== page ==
Main findings

The research was based on data in probation and treatment files relating to 81 offenders who had finished or were near the end of their alcohol treatment requirements. Nearly all were white men and had been previously convicted, most (59%) were aged 18–35 years, 78% were unemployed, and three quarters were considered dependent on alcohol, meaning they drank heavily on a daily basis and reported withdrawal symptoms upon waking or after not drinking for a time. Most of the rest were heavy episodic or 'binge' drinkers. For 40% the offence for which they were sentenced to an alcohol treatment requirement had involved violence, and in half these cases the victims were partners, relatives or other members of the household. Over 8 in 10 were assessed as posing at least a medium risk of reoffending.

Of the 81 offenders, 57 or 70% had completed their alcohol treatment requirement, mainly a matter of attending as required whether or not they were still drinking heavily. Despite completing, 12 of these offenders had not engaged successfully with treatment and 8 had relapsed towards the end of their treatment. Just 15% failed to complete due to non-attendance or reoffending and were re-sentenced to custody. At the time the data was collected, 59 of the 81 offenders had not been reconvicted, but many were still on or had recently completed their alcohol treatment requirement. Mainly young unskilled men, few of the unemployed gained employment.

As assessed by the treatment workers, on completion of the requirement 44 of the offenders – just over half – were either not drinking at all (26) or had successfully curbed their drinking.

The authors' conclusions

This analysis provides evidence of a high completion rate for the alcohol treatment requirement with most offenders positively engaging in treatment. Perhaps the flexibility and openness of the requirement is one of its main strengths in terms of maintaining alcohol-related offenders in treatment. The acceptance of self-report and the non-punitive approach to relapse could be seen as permitting continued heavy drinking, but in fact many offenders who had completed or almost completed their requirements reported having cut down or stopped drinking. It seems that by enforcing regular attendance, the coercive element of the requirement provides an opportunity for a flexible and supportive approach to facilitating behaviour change which worked for most but not all the offenders in this sample.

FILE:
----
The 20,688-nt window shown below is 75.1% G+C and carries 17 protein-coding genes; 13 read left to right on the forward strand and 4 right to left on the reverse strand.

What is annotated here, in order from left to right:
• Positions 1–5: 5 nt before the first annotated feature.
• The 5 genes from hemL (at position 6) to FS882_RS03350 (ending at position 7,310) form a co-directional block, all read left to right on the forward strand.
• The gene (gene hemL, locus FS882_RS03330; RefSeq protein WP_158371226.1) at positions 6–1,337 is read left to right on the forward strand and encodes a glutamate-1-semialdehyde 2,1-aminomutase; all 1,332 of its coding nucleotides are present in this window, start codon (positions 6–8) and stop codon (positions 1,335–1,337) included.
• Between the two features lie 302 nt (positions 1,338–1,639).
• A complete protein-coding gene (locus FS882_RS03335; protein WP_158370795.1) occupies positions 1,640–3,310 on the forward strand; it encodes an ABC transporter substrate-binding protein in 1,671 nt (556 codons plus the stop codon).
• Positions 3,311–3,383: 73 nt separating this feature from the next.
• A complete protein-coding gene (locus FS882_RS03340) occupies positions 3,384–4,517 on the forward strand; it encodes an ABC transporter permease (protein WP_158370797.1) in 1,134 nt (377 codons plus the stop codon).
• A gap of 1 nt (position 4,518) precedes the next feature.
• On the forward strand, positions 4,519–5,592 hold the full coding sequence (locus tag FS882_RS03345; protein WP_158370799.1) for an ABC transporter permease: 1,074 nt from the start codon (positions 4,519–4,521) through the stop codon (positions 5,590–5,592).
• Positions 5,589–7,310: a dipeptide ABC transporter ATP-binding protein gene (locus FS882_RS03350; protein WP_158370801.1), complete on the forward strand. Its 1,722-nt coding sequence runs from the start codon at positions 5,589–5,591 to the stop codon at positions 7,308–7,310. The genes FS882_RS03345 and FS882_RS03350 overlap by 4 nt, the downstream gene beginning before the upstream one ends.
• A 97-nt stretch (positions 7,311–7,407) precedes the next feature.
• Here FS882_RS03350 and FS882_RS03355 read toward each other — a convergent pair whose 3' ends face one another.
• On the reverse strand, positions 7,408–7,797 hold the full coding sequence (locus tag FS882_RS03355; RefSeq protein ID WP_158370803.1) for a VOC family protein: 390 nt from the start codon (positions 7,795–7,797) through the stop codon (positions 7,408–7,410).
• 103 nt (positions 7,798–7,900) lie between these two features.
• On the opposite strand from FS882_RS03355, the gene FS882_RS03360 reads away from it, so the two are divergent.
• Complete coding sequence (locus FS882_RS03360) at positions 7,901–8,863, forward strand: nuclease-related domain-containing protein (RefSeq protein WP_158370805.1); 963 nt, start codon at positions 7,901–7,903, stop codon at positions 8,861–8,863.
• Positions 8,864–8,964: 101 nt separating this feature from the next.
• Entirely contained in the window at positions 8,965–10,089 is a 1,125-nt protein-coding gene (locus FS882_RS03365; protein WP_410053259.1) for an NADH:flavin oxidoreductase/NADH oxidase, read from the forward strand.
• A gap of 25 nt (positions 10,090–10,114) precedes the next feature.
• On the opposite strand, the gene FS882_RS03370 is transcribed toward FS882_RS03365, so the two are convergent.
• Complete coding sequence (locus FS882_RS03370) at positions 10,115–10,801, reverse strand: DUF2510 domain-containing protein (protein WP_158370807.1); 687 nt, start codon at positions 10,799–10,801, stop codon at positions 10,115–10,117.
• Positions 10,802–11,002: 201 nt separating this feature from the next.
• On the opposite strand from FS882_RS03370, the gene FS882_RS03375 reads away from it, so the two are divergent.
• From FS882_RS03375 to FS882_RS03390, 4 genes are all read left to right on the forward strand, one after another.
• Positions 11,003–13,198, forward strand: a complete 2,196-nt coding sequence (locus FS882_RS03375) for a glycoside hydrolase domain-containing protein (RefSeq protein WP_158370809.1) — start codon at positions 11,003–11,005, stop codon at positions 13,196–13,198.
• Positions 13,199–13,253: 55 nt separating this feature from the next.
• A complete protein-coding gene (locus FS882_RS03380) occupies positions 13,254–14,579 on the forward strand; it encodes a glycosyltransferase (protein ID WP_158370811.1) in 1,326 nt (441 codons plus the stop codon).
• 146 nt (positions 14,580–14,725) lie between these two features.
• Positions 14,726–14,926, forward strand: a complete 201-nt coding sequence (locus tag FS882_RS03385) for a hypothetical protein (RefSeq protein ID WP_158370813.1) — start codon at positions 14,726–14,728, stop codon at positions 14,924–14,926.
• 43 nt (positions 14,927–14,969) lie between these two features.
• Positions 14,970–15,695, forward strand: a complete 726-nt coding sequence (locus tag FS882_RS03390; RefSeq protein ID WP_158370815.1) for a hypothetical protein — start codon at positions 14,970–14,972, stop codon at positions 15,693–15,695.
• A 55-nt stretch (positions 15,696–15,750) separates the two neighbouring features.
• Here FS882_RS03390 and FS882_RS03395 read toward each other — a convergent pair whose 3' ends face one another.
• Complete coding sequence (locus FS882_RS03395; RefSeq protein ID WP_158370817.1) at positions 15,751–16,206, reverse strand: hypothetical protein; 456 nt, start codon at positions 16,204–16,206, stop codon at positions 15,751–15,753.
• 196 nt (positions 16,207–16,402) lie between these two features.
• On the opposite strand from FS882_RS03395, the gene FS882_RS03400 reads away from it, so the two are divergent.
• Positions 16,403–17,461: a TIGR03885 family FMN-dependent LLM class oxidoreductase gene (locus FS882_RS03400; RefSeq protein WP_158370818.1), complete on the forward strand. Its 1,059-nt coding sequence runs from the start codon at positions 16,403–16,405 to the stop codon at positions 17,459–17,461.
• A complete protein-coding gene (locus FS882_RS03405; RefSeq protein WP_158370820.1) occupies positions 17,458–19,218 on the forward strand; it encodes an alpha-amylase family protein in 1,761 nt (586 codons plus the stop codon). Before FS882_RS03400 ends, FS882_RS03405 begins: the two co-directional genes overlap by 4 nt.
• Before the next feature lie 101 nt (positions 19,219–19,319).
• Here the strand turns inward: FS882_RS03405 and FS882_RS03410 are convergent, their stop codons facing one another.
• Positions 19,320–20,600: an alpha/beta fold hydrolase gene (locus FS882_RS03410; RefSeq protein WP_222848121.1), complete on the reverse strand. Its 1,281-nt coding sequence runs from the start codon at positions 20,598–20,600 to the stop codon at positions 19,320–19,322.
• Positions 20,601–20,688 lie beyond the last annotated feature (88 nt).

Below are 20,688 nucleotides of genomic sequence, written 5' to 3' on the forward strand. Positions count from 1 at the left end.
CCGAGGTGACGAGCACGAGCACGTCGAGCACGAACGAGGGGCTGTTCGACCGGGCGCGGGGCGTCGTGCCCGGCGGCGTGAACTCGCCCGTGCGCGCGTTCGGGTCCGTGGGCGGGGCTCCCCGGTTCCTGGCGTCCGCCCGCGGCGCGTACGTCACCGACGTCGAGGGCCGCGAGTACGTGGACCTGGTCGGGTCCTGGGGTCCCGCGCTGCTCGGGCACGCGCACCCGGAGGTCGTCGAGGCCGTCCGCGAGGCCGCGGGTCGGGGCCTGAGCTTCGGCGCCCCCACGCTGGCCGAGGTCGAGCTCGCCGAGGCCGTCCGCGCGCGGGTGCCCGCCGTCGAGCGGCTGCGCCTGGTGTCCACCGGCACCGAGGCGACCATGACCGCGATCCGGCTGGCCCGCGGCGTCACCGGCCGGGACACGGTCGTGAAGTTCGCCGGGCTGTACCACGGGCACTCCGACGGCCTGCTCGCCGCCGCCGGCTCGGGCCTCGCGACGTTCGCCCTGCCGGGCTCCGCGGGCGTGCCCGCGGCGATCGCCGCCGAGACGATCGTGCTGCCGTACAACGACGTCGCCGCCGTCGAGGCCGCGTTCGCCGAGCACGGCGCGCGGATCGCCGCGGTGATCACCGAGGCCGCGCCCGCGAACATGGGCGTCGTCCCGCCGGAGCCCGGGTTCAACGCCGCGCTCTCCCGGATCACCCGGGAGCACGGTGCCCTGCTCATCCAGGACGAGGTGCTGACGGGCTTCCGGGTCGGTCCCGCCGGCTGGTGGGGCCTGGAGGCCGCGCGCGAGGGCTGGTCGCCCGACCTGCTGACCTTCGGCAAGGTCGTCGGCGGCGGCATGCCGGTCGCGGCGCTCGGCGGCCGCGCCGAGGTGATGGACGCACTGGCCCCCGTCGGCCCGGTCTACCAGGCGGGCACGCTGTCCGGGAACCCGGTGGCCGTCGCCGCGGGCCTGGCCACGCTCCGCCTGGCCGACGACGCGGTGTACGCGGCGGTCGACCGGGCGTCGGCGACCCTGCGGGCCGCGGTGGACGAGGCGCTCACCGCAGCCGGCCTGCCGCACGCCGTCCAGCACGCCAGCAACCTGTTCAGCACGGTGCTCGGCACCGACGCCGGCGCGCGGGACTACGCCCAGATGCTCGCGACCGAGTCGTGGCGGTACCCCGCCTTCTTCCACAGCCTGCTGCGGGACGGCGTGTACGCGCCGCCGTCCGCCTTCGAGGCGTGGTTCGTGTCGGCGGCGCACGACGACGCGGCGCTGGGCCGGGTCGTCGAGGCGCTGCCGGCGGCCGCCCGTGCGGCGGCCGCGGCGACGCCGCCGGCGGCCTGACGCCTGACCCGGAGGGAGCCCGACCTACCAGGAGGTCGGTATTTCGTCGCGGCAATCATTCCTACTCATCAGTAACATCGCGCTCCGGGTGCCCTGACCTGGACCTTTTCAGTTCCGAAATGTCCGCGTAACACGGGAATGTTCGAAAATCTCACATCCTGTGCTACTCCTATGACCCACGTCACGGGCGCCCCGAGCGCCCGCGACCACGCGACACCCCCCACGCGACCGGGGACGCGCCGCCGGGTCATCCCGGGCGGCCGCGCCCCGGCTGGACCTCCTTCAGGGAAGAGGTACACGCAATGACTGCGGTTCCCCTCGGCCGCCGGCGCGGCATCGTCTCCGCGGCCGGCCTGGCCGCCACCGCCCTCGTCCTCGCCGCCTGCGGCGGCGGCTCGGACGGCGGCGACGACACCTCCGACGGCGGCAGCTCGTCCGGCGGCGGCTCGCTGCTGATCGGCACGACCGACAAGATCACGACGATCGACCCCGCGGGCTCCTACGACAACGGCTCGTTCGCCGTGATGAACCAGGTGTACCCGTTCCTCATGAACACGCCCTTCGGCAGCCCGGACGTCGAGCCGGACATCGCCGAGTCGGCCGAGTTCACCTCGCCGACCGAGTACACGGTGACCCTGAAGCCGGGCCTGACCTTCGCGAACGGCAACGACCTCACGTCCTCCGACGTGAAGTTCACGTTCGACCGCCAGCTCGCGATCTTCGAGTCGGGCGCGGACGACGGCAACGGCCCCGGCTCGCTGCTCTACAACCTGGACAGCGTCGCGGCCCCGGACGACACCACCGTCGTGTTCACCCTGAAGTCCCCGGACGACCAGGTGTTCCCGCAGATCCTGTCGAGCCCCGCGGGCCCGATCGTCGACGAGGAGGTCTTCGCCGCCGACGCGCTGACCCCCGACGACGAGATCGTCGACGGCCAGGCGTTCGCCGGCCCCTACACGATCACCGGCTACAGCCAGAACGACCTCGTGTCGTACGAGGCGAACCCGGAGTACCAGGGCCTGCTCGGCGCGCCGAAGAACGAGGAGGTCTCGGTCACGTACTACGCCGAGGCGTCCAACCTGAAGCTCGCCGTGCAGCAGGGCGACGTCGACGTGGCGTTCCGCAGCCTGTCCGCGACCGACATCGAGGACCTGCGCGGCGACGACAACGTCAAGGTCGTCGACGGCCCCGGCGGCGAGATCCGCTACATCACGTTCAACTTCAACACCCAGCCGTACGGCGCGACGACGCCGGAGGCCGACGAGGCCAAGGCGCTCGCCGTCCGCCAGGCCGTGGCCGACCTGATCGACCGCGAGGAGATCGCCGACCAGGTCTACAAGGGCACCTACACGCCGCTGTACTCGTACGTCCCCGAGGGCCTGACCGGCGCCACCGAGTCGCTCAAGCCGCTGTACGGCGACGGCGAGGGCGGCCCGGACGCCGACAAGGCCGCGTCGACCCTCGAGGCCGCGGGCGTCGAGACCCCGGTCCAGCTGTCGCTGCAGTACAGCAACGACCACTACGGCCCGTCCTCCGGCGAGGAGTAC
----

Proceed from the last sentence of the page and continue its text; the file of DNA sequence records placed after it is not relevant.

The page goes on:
Last revised 02 September 2011

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Evaluation of the alcohol treatment requirement in five sites across the Lancashire probation area.

Baldwin H., Duffy P.
Centre for Public Health, Liverpool John Moores University, 2010.

In Lancashire in northern England, problem-drinking offenders who agreed to be ordered in to alcohol treatment by the courts dramatically cut their drinking and offending and experienced improved health and wellbeing.

Summary Available in Britain from 2005, alcohol treatment requirements can be imposed for up to three years as part of a community-based sentence or two years within a suspended sentence. The offender has to have a drinking problem considered susceptible to treatment, which should reflect the severity of their drinking and offending, be acceptable to the offender, and locally available. The featured study presents the findings of an evaluation of alcohol treatment requirement schemes at five sites across Lancashire in northern England.

In these areas the probation service commissioned treatment providers to deliver structured alcohol treatment to offenders sentenced to the requirements. Treatment staff recorded the offenders' alcohol use, alcohol-related behaviour, and health at the start of the order and if possible three and six months later. For the 32 offenders who agreed to join the study, this information was made available to the researchers, who also interviewed the offenders to gain their views and experiences. Staff in services involved with the schemes were also interviewed. For the 32 offenders in the study and a few others who consented to these elements, probation and arrest records were also obtained.